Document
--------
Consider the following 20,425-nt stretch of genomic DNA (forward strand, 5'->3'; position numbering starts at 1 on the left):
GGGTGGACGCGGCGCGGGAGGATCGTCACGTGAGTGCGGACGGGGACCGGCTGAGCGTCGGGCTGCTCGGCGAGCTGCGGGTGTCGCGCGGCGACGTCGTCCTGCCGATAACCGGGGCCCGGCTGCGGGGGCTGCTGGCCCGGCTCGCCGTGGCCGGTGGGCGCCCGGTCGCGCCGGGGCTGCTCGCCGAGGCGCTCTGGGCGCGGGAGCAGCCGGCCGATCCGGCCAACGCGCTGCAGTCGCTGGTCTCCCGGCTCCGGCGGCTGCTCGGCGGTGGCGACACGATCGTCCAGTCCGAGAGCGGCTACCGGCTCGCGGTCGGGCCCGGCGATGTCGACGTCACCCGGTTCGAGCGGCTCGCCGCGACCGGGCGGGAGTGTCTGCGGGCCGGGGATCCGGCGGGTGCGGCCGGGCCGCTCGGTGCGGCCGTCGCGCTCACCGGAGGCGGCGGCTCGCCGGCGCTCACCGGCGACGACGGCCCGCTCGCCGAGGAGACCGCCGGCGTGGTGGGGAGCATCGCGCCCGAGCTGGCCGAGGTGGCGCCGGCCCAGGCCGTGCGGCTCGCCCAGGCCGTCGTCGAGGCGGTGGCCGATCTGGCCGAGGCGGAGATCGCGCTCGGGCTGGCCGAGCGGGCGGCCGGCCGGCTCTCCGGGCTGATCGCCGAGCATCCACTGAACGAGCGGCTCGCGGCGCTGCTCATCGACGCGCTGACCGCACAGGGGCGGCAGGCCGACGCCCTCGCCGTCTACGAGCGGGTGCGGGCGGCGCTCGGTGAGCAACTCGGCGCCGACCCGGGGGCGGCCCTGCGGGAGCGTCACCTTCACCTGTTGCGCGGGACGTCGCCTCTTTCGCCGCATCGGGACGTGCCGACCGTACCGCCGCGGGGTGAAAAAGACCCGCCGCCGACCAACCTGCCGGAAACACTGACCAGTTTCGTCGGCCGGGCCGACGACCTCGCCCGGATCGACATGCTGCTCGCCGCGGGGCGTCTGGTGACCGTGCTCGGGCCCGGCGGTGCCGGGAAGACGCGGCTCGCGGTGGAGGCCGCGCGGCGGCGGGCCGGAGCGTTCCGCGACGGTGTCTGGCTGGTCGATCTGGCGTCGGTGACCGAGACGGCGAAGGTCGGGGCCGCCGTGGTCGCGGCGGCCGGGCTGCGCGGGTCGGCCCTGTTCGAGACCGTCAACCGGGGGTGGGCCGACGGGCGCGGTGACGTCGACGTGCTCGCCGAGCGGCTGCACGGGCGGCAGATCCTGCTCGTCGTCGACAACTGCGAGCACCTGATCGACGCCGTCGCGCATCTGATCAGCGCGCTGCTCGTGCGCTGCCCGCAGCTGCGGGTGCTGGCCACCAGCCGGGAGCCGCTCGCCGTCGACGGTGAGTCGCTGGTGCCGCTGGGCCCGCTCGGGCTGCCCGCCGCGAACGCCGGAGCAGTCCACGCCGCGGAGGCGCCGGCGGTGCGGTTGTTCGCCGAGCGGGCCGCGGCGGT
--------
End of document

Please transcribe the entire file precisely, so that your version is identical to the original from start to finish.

Consider the following 20,425-nt stretch of genomic DNA (forward strand, 5'->3'; position numbering starts at 1 on the left):
GGGTGGACGCGGCGCGGGAGGATCGTCACGTGAGTGCGGACGGGGACCGGCTGAGCGTCGGGCTGCTCGGCGAGCTGCGGGTGTCGCGCGGCGACGTCGTCCTGCCGATAACCGGGGCCCGGCTGCGGGGGCTGCTGGCCCGGCTCGCCGTGGCCGGTGGGCGCCCGGTCGCGCCGGGGCTGCTCGCCGAGGCGCTCTGGGCGCGGGAGCAGCCGGCCGATCCGGCCAACGCGCTGCAGTCGCTGGTCTCCCGGCTCCGGCGGCTGCTCGGCGGTGGCGACACGATCGTCCAGTCCGAGAGCGGCTACCGGCTCGCGGTCGGGCCCGGCGATGTCGACGTCACCCGGTTCGAGCGGCTCGCCGCGACCGGGCGGGAGTGTCTGCGGGCCGGGGATCCGGCGGGTGCGGCCGGGCCGCTCGGTGCGGCCGTCGCGCTCACCGGAGGCGGCGGCTCGCCGGCGCTCACCGGCGACGACGGCCCGCTCGCCGAGGAGACCGCCGGCGTGGTGGGGAGCATCGCGCCCGAGCTGGCCGAGGTGGCGCCGGCCCAGGCCGTGCGGCTCGCCCAGGCCGTCGTCGAGGCGGTGGCCGATCTGGCCGAGGCGGAGATCGCGCTCGGGCTGGCCGAGCGGGCGGCCGGCCGGCTCTCCGGGCTGATCGCCGAGCATCCACTGAACGAGCGGCTCGCGGCGCTGCTCATCGACGCGCTGACCGCACAGGGGCGGCAGGCCGACGCCCTCGCCGTCTACGAGCGGGTGCGGGCGGCGCTCGGTGAGCAACTCGGCGCCGACCCGGGGGCGGCCCTGCGGGAGCGTCACCTTCACCTGTTGCGCGGGACGTCGCCTCTTTCGCCGCATCGGGACGTGCCGACCGTACCGCCGCGGGGTGAAAAAGACCCGCCGCCGACCAACCTGCCGGAAACACTGACCAGTTTCGTCGGCCGGGCCGACGACCTCGCCCGGATCGACATGCTGCTCGCCGCGGGGCGTCTGGTGACCGTGCTCGGGCCCGGCGGTGCCGGGAAGACGCGGCTCGCGGTGGAGGCCGCGCGGCGGCGGGCCGGAGCGTTCCGCGACGGTGTCTGGCTGGTCGATCTGGCGTCGGTGACCGAGACGGCGAAGGTCGGGGCCGCCGTGGTCGCGGCGGCCGGGCTGCGCGGGTCGGCCCTGTTCGAGACCGTCAACCGGGGGTGGGCCGACGGGCGCGGTGACGTCGACGTGCTCGCCGAGCGGCTGCACGGGCGGCAGATCCTGCTCGTCGTCGACAACTGCGAGCACCTGATCGACGCCGTCGCGCATCTGATCAGCGCGCTGCTCGTGCGCTGCCCGCAGCTGCGGGTGCTGGCCACCAGCCGGGAGCCGCTCGCCGTCGACGGTGAGTCGCTGGTGCCGCTGGGCCCGCTCGGGCTGCCCGCCGCGAACGCCGGAGCAGTCCACGCCGCGGAGGCGCCGGCGGTGCGGTTGTTCGCCGAGCGGGCCGCGGCGGT